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National Poll: Just 1 in 3 Americans Want to End Wolf Protections

Gray wolfA new nationwide poll commissioned by the Center for Biological Diversity finds that only a third of Americans support the Obama administration's proposal to strip Endangered Species Act protection from wolves in the lower 48 states. About 70 percent of voters said they believe wolves are a vital part of America's wilderness; 56 percent think wolves should be given a chance to return to unoccupied wolf habitat in places like Colorado, California and the Northeast.

The poll also revealed that a solid majority of people who voted for Obama (58 percent) oppose the plan to eliminate wolf protections and say wolf populations shouldn't yet be considered recovered.

"The Obama administration's plan to strip endangered species protections for wolves clearly doesn't have the support of most Americans," said Noah Greenwald, the Center's endangered species program director. "Wolves are wildly popular, and most Americans want to see more wolves in more places."

Read more in E&E News, and keep sharing our latest wolf Facebook meme.

Proposal Would Protect Ocean Off 6 States for Sea Turtles

Loggerhead sea turtleAs a direct result of legal work by the Center and allies, loggerhead sea turtles are on the verge of getting important ocean habitat protected. On Wednesday the National Marine Fisheries Service proposed "critical habitat" protection for waters off the coast of North Carolina, South Carolina, Georgia, Florida, Alabama and Mississippi. The proposal is a key step forward, although it does fail to protect areas where loggerheads are known to feed along the East and West coasts and in the Gulf of Mexico.

Our legal efforts to save loggerheads also paid off earlier this year when the U.S. Fish and Wildlife Service proposed habitat protections for 739 square miles of nesting beaches.

"Whether they're on sea or land, sea turtles face a cascade of threats -- oil spills, plastic pollution, prey depletion, and drowning in fishing nets, among others," said the Center's Catherine Kilduff. "We can't expect these creatures to recover and survive if we don't protect the places they live."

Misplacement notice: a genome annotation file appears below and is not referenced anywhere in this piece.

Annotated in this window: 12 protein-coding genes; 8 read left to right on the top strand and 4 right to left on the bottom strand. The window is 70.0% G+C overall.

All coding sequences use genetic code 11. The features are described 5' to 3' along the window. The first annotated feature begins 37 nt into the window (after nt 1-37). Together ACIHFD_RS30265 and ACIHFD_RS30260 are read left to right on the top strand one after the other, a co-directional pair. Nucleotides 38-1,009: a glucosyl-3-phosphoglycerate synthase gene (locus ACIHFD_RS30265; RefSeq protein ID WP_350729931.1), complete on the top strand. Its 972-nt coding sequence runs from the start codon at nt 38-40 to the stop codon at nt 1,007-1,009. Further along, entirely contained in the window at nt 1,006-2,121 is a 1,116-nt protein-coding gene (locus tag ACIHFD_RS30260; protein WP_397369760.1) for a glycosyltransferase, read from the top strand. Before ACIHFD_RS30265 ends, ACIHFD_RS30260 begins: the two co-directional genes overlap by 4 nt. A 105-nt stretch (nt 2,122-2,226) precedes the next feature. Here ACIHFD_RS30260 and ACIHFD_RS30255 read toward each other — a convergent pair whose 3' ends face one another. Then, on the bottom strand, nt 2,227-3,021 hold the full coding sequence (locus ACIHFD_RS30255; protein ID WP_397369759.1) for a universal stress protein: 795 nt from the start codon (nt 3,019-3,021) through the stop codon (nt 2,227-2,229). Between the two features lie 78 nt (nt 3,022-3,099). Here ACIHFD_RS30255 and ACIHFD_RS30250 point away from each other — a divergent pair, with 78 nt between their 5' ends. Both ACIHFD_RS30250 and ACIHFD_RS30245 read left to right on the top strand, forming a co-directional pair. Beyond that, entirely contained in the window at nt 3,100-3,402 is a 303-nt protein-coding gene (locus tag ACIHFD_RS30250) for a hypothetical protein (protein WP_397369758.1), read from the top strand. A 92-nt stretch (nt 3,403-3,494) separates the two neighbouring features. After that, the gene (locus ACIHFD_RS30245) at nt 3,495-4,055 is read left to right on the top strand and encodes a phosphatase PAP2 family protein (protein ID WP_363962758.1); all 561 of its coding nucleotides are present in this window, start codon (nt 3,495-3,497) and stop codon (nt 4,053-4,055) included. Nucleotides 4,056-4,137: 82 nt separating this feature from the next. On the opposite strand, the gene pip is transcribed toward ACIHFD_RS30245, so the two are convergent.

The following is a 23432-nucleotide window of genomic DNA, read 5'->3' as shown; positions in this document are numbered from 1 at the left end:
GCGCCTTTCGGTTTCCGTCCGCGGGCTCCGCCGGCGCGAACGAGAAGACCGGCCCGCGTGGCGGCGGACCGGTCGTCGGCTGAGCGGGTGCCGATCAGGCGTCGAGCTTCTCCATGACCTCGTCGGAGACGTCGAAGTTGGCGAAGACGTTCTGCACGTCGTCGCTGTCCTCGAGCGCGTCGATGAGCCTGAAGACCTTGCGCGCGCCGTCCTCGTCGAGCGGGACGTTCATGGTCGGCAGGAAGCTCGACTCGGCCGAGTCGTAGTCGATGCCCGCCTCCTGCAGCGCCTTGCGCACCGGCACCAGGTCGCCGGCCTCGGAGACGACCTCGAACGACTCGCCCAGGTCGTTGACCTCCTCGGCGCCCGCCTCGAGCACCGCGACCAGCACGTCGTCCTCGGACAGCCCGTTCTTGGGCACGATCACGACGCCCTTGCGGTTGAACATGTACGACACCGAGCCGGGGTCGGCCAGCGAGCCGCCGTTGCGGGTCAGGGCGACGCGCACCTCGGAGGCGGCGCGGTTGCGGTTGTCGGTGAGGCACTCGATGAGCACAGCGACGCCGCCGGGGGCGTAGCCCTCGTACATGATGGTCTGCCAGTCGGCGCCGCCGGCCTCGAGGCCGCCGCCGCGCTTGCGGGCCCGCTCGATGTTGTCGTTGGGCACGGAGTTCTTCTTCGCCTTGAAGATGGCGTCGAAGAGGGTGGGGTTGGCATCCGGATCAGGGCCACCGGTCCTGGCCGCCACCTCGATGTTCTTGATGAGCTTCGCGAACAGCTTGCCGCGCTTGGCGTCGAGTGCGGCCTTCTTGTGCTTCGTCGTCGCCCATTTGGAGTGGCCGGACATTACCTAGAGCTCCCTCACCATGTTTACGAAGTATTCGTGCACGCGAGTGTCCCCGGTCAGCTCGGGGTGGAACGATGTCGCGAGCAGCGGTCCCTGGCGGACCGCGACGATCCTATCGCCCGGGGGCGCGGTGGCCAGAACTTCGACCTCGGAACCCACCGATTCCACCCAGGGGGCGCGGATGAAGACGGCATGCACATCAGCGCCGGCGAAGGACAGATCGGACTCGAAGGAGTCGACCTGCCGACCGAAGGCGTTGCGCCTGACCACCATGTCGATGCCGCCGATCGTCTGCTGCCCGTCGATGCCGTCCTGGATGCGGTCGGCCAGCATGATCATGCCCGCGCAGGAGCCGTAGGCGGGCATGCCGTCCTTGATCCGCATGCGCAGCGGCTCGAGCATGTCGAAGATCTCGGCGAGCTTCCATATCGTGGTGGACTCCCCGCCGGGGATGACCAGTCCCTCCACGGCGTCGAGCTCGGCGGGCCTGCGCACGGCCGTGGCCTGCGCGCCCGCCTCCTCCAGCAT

Read more in The Kansas City Star.

Federal Court: Yes, Burning Trees for Electricity Counts as Air Pollution

Ameresco Biomass Cogeneration Facility at Savannah River SiteIn a major legal victory prompted by a Center lawsuit, a federal appeals court ruled last Friday that Clean Air Act limits on carbon dioxide pollution do apply to industrial facilities that burn biomass -- including tree-burning power plants. The decision vacated a troubling exemption from pollution-control laws that the EPA had carved out for "biogenic carbon dioxide."

The court said the agency had improperly exempted all sources of biogenic CO2 from permitting programs meant to protect people and the environment from harmful pollution. In fact, emissions from facilities that burn biomass emit significantly more CO2 per kilowatt of energy than power plants that burn fossil fuels -- even coal. Although "biomass" can mean anything from wood to agricultural byproducts to the rubber portion of tires, there's been a big push in recent years to generate more and more electricity from trees, threatening both forests and the climate.

"Burning trees to generate electricity is dangerous, polluting, and ought to be limited to protect people and the environment," said Center attorney Kevin Bundy. "This important decision will reduce respiratory ailments, protect forests and help ensure a healthier, more livable climate."

Read more in The Huffington Post.

Get Involved

Two Major Keystone Events in Washington, D.C. -- Join Us

Tar Sands Kill, Pipelines SpillThe Keystone XL pipeline comes front and center in Washington, D.C., this month with two crucial rallies. We need you there to speak out against this dangerous proposal, which will accelerate climate change, deepen our addiction to fossil fuels, and risk wildlife, habitat, and clean air and water.